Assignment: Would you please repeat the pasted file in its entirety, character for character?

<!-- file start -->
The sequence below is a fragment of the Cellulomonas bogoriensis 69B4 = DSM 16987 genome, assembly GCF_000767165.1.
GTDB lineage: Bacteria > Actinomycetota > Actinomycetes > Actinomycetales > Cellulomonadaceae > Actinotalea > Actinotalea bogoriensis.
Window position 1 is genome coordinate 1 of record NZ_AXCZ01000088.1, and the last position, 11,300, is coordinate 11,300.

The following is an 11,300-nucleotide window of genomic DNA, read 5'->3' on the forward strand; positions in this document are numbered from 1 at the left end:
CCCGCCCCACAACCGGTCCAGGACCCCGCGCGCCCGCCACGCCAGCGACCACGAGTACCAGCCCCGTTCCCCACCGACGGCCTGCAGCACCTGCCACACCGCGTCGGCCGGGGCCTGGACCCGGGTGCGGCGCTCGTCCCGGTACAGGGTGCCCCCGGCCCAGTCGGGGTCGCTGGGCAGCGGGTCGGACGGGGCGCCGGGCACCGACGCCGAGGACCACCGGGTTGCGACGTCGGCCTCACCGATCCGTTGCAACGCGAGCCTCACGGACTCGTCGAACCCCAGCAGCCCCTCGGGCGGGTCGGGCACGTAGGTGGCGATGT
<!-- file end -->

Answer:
The sequence below is a fragment of the Cellulomonas bogoriensis 69B4 = DSM 16987 genome, assembly GCF_000767165.1.
GTDB lineage: Bacteria > Actinomycetota > Actinomycetes > Actinomycetales > Cellulomonadaceae > Actinotalea > Actinotalea bogoriensis.
Window position 1 is genome coordinate 1 of record NZ_AXCZ01000088.1, and the last position, 11,300, is coordinate 11,300.

The following is an 11,300-nucleotide window of genomic DNA, read 5'->3' on the forward strand; positions in this document are numbered from 1 at the left end:
CCCGCCCCACAACCGGTCCAGGACCCCGCGCGCCCGCCACGCCAGCGACCACGAGTACCAGCCCCGTTCCCCACCGACGGCCTGCAGCACCTGCCACACCGCGTCGGCCGGGGCCTGGACCCGGGTGCGGCGCTCGTCCCGGTACAGGGTGCCCCCGGCCCAGTCGGGGTCGCTGGGCAGCGGGTCGGACGGGGCGCCGGGCACCGACGCCGAGGACCACCGGGTTGCGACGTCGGCCTCACCGATCCGTTGCAACGCGAGCCTCACGGACTCGTCGAACCCCAGCAGCCCCTCGGGCGGGTCGGGCACGTAGGTGGCGATGT